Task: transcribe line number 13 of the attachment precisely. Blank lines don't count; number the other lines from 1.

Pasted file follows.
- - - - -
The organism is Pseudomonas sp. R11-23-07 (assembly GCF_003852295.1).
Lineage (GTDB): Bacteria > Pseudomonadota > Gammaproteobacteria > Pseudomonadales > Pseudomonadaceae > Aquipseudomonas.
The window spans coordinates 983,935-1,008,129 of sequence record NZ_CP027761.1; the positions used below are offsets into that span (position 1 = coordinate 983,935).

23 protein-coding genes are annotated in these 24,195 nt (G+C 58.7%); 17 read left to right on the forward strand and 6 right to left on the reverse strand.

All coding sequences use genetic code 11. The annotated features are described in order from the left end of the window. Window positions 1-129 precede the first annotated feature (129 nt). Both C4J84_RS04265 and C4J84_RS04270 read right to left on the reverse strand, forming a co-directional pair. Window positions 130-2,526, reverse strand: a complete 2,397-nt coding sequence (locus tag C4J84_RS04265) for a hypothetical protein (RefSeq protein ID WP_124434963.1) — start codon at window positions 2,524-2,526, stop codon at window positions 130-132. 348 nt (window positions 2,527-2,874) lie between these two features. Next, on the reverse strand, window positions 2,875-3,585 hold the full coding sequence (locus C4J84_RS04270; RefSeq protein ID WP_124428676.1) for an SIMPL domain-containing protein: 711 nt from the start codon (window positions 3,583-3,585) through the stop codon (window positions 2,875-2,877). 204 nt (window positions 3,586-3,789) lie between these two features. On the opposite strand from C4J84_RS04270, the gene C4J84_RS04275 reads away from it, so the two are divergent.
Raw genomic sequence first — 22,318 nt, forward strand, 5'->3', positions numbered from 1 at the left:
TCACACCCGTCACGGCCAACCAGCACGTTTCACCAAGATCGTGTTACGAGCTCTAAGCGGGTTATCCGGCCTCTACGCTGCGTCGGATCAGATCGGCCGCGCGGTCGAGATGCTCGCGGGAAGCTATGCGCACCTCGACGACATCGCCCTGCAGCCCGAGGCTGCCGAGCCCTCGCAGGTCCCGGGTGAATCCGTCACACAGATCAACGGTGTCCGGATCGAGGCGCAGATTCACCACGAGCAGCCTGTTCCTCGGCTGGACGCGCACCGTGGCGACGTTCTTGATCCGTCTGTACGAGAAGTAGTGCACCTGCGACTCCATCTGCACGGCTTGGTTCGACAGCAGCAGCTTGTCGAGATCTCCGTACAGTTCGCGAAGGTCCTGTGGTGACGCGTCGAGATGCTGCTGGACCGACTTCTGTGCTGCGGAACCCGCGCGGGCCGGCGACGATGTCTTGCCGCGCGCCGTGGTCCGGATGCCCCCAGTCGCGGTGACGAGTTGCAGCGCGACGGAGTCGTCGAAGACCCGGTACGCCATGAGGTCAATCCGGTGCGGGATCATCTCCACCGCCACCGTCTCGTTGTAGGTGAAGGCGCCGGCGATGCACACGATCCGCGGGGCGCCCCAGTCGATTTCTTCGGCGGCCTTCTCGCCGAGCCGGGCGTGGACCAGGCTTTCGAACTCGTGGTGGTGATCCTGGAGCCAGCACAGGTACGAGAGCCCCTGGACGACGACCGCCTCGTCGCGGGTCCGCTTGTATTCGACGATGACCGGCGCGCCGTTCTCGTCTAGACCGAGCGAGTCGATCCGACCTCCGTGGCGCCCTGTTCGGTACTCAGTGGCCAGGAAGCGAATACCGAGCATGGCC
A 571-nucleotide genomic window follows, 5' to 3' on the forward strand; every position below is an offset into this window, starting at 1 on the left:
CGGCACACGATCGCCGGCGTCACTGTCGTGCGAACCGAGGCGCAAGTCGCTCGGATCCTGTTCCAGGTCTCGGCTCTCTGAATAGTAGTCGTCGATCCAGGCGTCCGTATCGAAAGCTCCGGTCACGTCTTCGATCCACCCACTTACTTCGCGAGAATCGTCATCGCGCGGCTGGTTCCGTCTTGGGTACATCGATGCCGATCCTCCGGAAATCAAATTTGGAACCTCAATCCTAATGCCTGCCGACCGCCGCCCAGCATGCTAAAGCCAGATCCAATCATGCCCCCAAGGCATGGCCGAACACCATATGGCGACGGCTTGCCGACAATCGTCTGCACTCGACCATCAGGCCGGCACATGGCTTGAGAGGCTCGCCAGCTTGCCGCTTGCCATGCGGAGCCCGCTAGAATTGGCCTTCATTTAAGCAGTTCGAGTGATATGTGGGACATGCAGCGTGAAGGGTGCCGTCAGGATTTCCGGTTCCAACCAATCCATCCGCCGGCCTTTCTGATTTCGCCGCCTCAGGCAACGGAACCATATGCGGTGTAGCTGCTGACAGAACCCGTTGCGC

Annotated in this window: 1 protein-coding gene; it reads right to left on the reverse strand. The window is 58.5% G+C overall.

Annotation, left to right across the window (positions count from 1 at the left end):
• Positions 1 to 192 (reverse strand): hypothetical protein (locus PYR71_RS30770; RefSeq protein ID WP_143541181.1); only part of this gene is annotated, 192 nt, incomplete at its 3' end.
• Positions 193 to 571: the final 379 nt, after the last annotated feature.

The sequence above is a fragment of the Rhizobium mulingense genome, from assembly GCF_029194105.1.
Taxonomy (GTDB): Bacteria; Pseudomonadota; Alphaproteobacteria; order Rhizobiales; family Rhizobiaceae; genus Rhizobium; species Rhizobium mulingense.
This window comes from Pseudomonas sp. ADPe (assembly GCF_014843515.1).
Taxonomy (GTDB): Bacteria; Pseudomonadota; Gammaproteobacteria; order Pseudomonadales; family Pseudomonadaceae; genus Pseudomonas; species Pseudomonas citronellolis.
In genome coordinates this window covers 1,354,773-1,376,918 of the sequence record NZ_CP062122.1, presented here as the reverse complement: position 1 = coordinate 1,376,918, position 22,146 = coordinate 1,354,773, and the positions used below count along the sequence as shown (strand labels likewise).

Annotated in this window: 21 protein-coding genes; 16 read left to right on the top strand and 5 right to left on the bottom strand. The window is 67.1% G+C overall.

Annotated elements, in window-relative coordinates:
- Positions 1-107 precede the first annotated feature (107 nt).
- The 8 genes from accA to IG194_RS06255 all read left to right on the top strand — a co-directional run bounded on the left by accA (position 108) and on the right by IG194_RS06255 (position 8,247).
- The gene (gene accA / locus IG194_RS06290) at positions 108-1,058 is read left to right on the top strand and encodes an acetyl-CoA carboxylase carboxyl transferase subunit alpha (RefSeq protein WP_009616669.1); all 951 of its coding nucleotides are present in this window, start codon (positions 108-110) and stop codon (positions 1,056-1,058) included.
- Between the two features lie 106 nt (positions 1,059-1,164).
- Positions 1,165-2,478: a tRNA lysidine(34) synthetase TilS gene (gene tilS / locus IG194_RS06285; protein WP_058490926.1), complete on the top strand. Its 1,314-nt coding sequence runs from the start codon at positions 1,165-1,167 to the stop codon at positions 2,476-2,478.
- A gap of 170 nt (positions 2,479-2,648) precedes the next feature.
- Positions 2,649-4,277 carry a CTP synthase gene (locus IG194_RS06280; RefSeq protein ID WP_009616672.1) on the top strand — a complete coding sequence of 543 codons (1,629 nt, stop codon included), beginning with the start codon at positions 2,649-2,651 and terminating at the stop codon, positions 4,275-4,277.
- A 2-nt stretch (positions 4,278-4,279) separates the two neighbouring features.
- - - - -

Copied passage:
• Positions 193 to 571: the final 379 nt, after the last annotated feature.